John decided to take it upon himself to revive and look after the vegie garden, since we looked out on this from under the van awning. He fitted this in around his rostered tasks, often working on it at the end of the day, after all his other work was done.

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2003 Travels May 8


I was on shop/reception. The usual 10am start and later finish.

There were boxes of supplies that had come on the truck, to be opened and put way. With each weekly truck, now, the shop stock was being built up, to cater for the busier times to come. So some of the box contents were stacked on the shelves in the shop, filling the many gaps that were there in the “off” season. Other surplus was put away in the large pantry/storage area, between the shop and the kitchen – part of the new main building.

The shop had a large chest freezer, for bread (frozen) and one for blocks of ice. These were made here, from water frozen in ice cream tubs. Later, as the season built up, bags of ice would come on the truck, though I wasn’t sure where a large quantity of a week’s supply of bags of ice would be stored. More than the chest freezer could hold, I suspected.

The range of ice creams and icy poles was reasonable, but limited by the smaller size of their freezer.

There was a fair range of tinned and packet basics, long life milk cartons, and a few camping and fishing supplies. The shop did a regular trade in things like hand fishing reels, with the aborigines who came down from Doomadgee to fish at the National Park. They never came prepared – it was easier for them to call in at Adels and buy gear, rather than plan ahead and pack. They also bought a lot of the large supply of snack foods, crisps and the like, that the shop stocked.

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Reflections in Lawn Hill Creek at Adels Grove

More geared to the tourists, there were souvenir stubby holders, post cards, hat pins, T shirts.

The shop stocked a limited range of cigarettes, tobacco and camera film.

There were lots of cold drinks, of course – a whole big drinks fridge full, and some frozen packs of meat suitable for the BBQ. Sometimes, some fruit and vegetables were put into that fridge, for purchase, but sales of same were not promoted. Most of the time it was hard enough to keep up the supply of these for the kitchen, let alone try to stock for traveller demand. Occasionally, a desperate tourist would plead for a few potatoes or onions – and if I was on shop, I would go ask cook if she had enough for the week and could spare any. We did the best we could to meet demands, within the constraints of being so far from supplies and having to pay high transport costs to get goods here.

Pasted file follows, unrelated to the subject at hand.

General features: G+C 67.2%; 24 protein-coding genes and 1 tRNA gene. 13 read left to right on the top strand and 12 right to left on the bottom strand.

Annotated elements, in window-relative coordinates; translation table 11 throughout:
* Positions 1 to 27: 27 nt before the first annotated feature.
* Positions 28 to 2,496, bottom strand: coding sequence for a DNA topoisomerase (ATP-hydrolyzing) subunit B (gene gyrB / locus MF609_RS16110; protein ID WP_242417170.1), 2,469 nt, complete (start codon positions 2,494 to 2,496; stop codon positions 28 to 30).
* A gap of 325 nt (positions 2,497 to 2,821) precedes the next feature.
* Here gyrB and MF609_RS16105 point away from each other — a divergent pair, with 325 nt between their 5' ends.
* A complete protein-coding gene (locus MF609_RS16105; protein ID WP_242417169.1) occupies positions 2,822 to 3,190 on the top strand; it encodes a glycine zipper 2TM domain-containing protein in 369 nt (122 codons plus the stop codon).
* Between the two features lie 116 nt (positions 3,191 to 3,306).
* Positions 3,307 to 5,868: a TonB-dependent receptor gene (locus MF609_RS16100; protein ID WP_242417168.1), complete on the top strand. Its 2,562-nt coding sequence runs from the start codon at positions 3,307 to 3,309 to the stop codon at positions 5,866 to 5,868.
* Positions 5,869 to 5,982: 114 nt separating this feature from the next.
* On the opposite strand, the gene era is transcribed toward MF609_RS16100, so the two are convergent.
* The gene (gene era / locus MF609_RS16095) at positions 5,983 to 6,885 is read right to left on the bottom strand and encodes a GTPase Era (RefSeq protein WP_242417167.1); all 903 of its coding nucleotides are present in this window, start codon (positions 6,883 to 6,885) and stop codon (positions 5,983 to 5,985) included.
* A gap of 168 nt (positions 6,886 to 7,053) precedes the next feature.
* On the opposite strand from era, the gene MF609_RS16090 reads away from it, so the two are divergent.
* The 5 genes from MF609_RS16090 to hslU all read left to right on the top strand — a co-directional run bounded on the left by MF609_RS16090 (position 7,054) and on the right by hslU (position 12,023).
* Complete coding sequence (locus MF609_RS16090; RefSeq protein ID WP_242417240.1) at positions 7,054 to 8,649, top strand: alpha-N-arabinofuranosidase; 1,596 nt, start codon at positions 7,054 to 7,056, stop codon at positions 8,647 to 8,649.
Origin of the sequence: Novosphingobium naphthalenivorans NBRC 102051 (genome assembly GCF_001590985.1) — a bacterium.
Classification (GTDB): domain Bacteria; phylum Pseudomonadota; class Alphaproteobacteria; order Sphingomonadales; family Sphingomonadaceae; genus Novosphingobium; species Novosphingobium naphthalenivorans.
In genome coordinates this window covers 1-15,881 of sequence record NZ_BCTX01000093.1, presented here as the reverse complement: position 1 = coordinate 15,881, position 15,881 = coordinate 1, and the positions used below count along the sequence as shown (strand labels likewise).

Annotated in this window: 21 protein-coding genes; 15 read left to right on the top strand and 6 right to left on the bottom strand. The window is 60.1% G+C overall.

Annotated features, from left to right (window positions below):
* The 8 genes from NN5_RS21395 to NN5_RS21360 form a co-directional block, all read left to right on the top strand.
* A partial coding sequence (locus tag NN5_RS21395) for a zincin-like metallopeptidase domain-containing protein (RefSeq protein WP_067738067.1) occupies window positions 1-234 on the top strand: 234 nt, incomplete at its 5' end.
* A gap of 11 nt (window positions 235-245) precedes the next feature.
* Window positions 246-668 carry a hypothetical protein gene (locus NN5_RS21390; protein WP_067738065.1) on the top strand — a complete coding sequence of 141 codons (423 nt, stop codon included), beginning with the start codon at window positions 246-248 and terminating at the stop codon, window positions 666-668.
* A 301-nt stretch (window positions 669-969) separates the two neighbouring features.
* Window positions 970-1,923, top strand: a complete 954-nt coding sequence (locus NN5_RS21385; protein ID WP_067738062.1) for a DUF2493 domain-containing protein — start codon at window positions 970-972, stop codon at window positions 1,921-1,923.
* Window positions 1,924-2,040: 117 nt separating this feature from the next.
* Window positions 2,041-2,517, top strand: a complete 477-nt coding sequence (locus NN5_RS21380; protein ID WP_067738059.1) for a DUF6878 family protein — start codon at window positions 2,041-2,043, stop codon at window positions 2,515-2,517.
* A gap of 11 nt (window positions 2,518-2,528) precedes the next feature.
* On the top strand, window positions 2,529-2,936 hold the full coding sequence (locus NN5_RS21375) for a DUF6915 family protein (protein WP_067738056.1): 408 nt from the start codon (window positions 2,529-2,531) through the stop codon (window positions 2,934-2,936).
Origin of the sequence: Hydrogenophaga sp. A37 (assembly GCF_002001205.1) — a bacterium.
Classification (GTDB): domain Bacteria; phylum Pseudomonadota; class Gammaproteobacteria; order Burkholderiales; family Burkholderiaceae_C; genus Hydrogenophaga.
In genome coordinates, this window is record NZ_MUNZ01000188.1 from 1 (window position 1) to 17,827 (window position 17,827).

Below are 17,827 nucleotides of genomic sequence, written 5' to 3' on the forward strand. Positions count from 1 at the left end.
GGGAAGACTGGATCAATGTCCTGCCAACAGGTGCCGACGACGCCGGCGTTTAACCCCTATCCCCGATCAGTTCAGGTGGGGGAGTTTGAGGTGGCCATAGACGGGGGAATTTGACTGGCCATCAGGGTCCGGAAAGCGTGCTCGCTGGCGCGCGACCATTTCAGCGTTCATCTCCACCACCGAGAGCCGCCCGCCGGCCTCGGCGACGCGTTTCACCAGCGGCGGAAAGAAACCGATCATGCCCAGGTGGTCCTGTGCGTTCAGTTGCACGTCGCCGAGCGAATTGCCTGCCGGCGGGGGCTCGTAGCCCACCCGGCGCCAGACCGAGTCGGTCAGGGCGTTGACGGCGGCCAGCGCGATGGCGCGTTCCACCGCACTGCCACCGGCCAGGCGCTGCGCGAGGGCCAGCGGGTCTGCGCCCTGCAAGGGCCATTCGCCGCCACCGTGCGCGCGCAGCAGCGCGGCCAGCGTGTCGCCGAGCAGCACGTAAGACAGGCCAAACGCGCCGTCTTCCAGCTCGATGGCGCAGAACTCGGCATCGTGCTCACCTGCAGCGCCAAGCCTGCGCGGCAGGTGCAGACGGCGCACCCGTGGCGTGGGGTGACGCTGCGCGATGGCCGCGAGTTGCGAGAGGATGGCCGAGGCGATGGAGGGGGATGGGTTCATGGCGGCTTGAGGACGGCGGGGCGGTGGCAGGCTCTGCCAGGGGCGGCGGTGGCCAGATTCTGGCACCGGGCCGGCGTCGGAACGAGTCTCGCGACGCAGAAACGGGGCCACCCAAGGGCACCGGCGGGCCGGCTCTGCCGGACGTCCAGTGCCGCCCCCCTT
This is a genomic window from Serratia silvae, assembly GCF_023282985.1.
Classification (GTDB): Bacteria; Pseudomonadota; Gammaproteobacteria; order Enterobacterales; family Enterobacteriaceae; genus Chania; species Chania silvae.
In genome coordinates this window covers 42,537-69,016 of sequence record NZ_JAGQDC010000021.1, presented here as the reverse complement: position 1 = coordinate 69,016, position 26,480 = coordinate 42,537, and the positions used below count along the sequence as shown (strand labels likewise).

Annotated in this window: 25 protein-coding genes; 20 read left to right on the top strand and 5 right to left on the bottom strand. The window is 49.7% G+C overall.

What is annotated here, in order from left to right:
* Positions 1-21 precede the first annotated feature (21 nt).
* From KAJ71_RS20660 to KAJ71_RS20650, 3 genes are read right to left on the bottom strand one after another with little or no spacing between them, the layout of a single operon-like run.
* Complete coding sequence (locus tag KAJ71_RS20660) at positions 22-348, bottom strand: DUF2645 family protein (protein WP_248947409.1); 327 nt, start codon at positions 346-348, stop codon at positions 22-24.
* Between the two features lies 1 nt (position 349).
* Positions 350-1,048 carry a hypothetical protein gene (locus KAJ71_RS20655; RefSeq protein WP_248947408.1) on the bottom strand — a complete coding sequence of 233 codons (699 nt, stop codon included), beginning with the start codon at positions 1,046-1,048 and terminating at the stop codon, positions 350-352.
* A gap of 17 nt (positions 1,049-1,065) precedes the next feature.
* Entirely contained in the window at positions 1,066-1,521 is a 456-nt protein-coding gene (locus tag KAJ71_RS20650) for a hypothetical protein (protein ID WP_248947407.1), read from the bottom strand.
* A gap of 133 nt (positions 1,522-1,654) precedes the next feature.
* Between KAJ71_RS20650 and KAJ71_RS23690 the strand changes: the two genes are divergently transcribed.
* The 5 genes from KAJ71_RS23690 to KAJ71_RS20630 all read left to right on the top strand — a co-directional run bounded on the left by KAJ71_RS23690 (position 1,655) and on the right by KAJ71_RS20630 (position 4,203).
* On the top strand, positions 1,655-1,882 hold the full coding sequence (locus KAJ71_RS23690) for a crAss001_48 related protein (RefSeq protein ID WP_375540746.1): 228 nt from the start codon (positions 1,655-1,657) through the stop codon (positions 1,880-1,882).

Although we had some bottles of methylated spirits and kerosene in the store room, it was policy not to display these on the shelves of the shop, but only to supply tourists who asked if we had such items. “Locals” were to be told that we did not have any.

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2003 Travels May 7


Today followed much the same routine as yesterday.

The company tour stays two nights, so their tents did not need doing until tomorrow – and it wouldn’t be by me!  I only had a few to do today.

It was mail plane day. I was annoyed to find that my much anticipated newspaper was not in the mail bag. In my lunch break, phoned the newsagent in Mt Isa about it. The girl who answered the phone told me the non-arrival was because “We always go to the Post Office on Mondays and the Post office was shut on Monday”! Clearly, this was a routine not to be broken for a little factor like a long weekend. Mount Isa mentality!